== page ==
Surrounding LeBron James with shooters is a smart strategy, so it is no surprise the Los Angeles Lakers are interested in Reggie Bullock.
The 6-foot-7 wing was a first-round pick in the 2013 NBA Draft. He has been a fixture in the starting lineup for the Detroit Pistons, averaging 30.7 minutes per night. But as the Pistons have plummeted away from playoff contention, contending teams have reached out about what it would take to pry him away from Detroit.
Tania Ganguli reported that the Lakers are one of those interested teams, though there has not been much momentum (via Los Angeles Times):
“So far Detroit hasn’t been very interested in moving him for what they’ve been offered. This is the last year of his deal and he’s making $2.5 million this year.”
Bullock is averaging 1.11 points per possession on jump shots this season. That ranks in the 85th percentile among all players in the NBA, per Synergy Sports. Last season, he averaged 1.24 PPP on jumpers, which ranked in the 97th percentile.
He has been particularly impressive on catch-and-shoot opportunities, scoring 6.1 points per game in this offense. Only three players (Stephen Curry, Klay Thompson and Lauri Markkanen) have been better in that category this season.
Bullock could convert catch-and-shoot attempts easily when playing alongside James. Defenders zero in on James and have to account for him at all times, leaving his teammates open for quick catch-and-shoot looks.
As noted by Alex Regla, the Lakers currently rank last overall on catch-and-shoot attempts. This has been a major issue for Los Angeles. Entering this season, there was some hope that Josh Hart could thrive as a sharpshooter next to James, but Hart hasn’t lived up to expectations. Bullock would be perfect in this role and he’d immediately become the Lakers’ best option on catch-and-shoot plays.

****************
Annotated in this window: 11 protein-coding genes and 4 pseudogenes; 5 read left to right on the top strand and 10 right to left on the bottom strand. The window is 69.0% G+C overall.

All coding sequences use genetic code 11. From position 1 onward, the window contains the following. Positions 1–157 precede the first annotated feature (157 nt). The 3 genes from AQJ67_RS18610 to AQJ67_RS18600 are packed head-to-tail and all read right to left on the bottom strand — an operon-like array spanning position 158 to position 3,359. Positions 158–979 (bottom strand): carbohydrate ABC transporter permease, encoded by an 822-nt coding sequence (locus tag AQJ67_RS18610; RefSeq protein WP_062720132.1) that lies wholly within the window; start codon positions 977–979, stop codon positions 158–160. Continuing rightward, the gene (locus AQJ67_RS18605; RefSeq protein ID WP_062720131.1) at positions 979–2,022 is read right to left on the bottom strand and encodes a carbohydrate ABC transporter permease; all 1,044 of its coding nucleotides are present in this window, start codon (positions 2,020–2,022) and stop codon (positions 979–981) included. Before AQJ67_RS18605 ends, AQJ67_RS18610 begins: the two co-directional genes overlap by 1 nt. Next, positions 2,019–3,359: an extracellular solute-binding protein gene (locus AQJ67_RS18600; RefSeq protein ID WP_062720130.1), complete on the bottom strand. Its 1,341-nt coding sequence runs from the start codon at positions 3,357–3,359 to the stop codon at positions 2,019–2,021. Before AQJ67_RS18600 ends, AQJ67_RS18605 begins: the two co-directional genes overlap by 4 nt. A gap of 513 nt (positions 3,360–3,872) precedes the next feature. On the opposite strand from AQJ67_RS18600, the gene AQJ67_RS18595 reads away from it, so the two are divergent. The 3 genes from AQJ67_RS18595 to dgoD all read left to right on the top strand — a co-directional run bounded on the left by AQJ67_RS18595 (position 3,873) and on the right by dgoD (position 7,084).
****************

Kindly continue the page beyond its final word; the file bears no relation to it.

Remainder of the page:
Bullock was also one of the most explosive scorers on dribble handoffs last season. He scored 171 points on this play type, which ranked No. 6 overall in the NBA. No team has called fewer DHO’s than Los Angeles, but perhaps Bullock could help them add that offensive weapon to their arsenal.
The Detroit wing has a hot spot where he is lethal from three-point range: he was especially sharp on non-corner three-pointers, shooting 91-for-202 (45.0 percent) on these looks last season. Among the 158 players who had at least 140 attempts from this zone, not one was more accurate than Bullock.
As for the logistics of such a deal, things get a bit more complicated for both parties. Detroit would likely accept a late first-round pick in exchange for the 27-year-old wing, who is currently on an expiring contract.
NBA front office insider Bobby Marks described Bullock as one of the “most prized trade assets” for Detroit (via ESPN):
“He has been the most consistent player on the Pistons. At the minimum, Detroit can fetch multiple second-round picks (like Chicago did with Justin Holiday) or retain Bullock with the intent to re-sign him when he becomes a free agent.”
ESPN’s Zach Lowe reported that the Pistons have engaged the Memphis Grizzlies about a trade to land point guard Mike Conley. He noted Detroit would likely have to move a first-rounder and one of their “young wings” in such a deal.
If the Pistons part ways with either Luke Kennard or Stanley Johnson, they may not be as open to the idea of moving Bullock. They are particularly thin at this position and might overvalue Bullock strictly to field a respectable lineup.
Meanwhile for the trade to work fiscally, the only players that Los Angeles could send in a straight-up deal would be JaVale McGee (who is integral as a starting big) or young talents Hart, Ivica Zubac, Svi Mykhailiuk, Moritz Wagner or Isaac Bonga.
All of those seem unlikely and the Lakers would presumably be angling to trade Michael Beasley or Lance Stephenson. But they would have to take another contract back in such a deal. For all the complications, it might not be feasible – despite how good of a fit he would be on the team.
Author’s Note: Bullock was traded to the Lakers in exchange for Mykhailiuk on February 5, as first reported by Brandon “Scoop B” Robinson.